HBOS, the UK's fifth largest bank, surprised the City yesterday when it announced it would not be making a bid for Abbey National, walking away from what its chief executive, James Crosby, recently described as a "once in a generation opportunity".
The move seemingly leaves the path clear for Santander Central Hispano (SCH), Spain's largest bank, to snap up HBOS's biggest rival. Its share-based offer - worth some £8.56bn after a 3 per cent fall in SCH's shares yesterday - is the only one left on the table and looks unlikely to be challenged.
The stock market sent HBOS's shares up more than 3 per cent to 738p, while Abbey's shares fell more than 6 per cent as many arbitrageurs cut their losses, resigning themselves to the likelihood of there being no bidding war.
HSBC is widely seen to be the only remaining potential UK bidder for Abbey. However, the group has so far remained quiet over its intentions, refusing to rule itself in or out.
Mr Crosby said yesterday he did not feel there was any shame in the decision to walk away from the deal, arguing that the risks involved were simply too high in comparison with the potential benefits.
"I agree that, in this day and age, when you get to this stage in what has been such a public process, it is a tough decision to pull away and the easier decision is to carry on," he said. "But we've done the right thing for our shareholders.
"Despite the enormous synergies we could see in this transaction, the risks were there ... particularly the risk that we would have diluted what we would deliver to shareholders." SCH said it was relieved to know that the uncertainty of a possible HBOS bid was behind it. Juan Rodriguez Inciarte, the group's head of European operations, who has led the Abbey bid, said: "I think today we have a little more wind in our sails."
He added that the SCH bid would provide "value, immediacy and certainty" for Abbey shareholders.
Analysts who follow the fortunes of HBOS largely welcomed the news, admiring the restraint exercised by the bank's management. James Leal, an analyst at Teather & Greenwood said: "I think there is an element of disappointment because buying Abbey National would have been a good move for HBOS. But I think the fact that they let it go reflects well on HBOS's management. Usually egos are in control in these situations, but they've turned their back on the deal and that's a good thing."
Mr Crosby said he did not feel under any pressure to look at other acquisitions in the short term, adding that he was looking forward to the challenge of taking on the Spaniards on his own territory.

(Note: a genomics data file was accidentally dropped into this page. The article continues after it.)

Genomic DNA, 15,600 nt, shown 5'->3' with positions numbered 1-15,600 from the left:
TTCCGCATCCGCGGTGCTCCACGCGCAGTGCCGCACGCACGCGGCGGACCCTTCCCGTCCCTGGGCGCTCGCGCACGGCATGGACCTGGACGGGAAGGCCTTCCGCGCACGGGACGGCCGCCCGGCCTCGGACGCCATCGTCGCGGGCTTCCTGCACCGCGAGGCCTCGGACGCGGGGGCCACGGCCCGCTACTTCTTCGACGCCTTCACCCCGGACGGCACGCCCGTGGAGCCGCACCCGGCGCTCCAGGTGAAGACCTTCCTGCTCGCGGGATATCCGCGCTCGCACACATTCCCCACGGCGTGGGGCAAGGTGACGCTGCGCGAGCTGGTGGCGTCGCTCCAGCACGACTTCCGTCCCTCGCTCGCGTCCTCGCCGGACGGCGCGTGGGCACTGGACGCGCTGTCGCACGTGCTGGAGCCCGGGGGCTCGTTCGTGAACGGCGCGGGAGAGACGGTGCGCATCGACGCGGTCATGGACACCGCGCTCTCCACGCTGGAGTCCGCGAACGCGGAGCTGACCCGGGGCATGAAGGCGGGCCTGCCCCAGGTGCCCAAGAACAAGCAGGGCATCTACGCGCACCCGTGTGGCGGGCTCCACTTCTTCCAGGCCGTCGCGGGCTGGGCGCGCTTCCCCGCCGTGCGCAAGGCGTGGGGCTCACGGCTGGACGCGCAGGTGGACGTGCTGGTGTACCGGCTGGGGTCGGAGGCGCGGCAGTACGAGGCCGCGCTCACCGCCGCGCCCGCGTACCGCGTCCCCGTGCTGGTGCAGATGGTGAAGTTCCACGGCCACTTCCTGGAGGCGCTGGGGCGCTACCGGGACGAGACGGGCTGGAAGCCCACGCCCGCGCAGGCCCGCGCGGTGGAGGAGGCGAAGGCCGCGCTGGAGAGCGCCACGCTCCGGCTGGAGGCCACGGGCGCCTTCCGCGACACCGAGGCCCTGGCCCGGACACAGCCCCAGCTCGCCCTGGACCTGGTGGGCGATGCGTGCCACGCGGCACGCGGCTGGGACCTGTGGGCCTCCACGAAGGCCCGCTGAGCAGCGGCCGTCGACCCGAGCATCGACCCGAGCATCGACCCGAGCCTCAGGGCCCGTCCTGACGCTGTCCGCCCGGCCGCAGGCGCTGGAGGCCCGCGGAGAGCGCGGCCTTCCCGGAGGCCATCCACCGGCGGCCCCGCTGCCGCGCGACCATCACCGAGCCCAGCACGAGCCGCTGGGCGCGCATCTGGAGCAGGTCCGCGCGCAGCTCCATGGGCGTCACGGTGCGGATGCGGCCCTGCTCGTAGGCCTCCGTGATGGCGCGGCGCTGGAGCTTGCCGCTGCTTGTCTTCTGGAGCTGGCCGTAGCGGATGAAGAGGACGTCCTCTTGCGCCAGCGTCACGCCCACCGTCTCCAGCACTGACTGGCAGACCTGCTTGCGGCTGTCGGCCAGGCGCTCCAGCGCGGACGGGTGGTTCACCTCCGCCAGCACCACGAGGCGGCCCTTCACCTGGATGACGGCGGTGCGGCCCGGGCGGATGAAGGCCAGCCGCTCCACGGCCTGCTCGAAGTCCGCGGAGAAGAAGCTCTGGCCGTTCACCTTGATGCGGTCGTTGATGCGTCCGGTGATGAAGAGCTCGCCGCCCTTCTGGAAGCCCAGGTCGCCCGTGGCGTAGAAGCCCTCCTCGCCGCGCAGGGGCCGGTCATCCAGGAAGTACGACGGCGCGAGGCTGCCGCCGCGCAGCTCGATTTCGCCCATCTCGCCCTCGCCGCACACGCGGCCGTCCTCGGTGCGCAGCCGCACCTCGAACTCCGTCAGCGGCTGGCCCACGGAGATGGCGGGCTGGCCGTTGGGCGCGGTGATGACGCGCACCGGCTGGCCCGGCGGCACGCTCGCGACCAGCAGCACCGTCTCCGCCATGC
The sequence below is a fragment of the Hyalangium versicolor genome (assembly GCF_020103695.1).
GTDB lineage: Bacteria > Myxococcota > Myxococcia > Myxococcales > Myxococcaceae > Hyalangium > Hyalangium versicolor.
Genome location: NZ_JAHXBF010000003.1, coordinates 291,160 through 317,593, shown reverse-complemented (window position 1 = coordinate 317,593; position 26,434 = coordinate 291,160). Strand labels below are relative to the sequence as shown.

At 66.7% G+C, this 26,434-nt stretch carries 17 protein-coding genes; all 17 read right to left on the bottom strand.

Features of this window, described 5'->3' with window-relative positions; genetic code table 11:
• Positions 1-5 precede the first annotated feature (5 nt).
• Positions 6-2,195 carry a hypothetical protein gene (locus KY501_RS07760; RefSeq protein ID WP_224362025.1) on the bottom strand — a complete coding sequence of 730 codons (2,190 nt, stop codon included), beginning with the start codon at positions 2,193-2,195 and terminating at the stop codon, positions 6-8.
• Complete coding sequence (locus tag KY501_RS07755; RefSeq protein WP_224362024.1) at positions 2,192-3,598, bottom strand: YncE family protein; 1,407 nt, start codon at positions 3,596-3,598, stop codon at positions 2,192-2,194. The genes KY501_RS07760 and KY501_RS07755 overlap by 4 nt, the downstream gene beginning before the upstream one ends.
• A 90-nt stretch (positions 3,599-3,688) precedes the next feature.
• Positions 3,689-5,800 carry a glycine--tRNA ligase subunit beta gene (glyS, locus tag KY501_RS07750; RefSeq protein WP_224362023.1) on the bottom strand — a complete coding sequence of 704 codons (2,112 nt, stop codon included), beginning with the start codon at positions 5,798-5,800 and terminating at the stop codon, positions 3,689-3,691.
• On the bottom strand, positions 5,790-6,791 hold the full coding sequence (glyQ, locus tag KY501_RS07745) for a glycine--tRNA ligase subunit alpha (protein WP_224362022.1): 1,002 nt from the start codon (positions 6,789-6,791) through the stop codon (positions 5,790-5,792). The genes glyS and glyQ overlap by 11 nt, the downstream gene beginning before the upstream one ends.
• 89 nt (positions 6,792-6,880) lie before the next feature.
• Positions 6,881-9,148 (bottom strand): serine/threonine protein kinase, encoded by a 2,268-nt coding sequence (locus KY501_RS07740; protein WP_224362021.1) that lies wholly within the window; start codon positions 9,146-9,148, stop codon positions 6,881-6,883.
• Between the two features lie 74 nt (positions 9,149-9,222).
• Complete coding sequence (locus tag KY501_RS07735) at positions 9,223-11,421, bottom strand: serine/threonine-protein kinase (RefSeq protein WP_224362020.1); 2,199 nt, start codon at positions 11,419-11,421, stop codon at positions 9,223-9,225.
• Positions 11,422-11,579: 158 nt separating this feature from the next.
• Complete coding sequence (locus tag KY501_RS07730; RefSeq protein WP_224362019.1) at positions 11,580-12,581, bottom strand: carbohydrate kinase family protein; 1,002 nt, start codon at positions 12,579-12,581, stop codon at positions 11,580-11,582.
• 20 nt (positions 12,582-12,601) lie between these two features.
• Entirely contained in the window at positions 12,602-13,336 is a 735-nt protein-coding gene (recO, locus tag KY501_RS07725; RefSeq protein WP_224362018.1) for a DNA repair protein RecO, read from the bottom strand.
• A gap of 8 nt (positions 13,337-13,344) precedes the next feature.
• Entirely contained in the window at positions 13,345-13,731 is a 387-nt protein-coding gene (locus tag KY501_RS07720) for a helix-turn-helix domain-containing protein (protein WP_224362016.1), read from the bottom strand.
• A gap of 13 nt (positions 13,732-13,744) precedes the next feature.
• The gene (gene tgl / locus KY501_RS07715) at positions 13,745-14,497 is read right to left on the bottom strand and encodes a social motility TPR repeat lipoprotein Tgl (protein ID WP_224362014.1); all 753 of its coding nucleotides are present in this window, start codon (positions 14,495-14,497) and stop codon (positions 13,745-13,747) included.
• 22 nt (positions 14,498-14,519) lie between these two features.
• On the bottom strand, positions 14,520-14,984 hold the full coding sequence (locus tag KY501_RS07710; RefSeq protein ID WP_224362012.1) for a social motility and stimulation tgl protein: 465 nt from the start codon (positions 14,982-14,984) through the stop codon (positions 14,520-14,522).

"We're a very competitive organisation, and we rather like the idea of someone new to have a go at," he said. "You can rest assured we'll be laying on a very special HBOS welcome for them on the high street."
SCH took several more leaps towards a successful acquisition yesterday, as it received clearance for the deal from the European Competition Commission, and confirmed it will obtain a London market listing if the deal is completed.
Providing existing Abbey shareholders with a mechanism to hold sterling-denominated shares is likely to be important in securing sufficient support at the extraordinary general meeting, scheduled for 14 October. SCH needs to secure the backing of 75 per cent of the bank's shareholders. SCH also said yesterday that it would provide a free dealing facility for investors with less than 2,000 Abbey shares for the first six months after the deal's completion, to ensure that small investors can cash in their holdings fee-free ahead of SCH securing its London listing.
The Spanish bank also confirmed that once its London listing was completed, it would provide quarterly dividend payments in sterling to its investors in the UK.
In reaction to yesterday's news, Abbey said it welcomed the end of the uncertainty, but said that it would, of course, look at any offers made ahead of the EGM.
VIEW FROM THE BANKS
"I think today we have a little more wind in our sails." - Juan Rodriguez Inciarte, the group's head of European operations, who has led the Abbey bid
"It is a tough decision to pull away, and the easier decision is to carry on. But we've done the right thing for our shareholders." - James Crosby, the chief executive of HBOS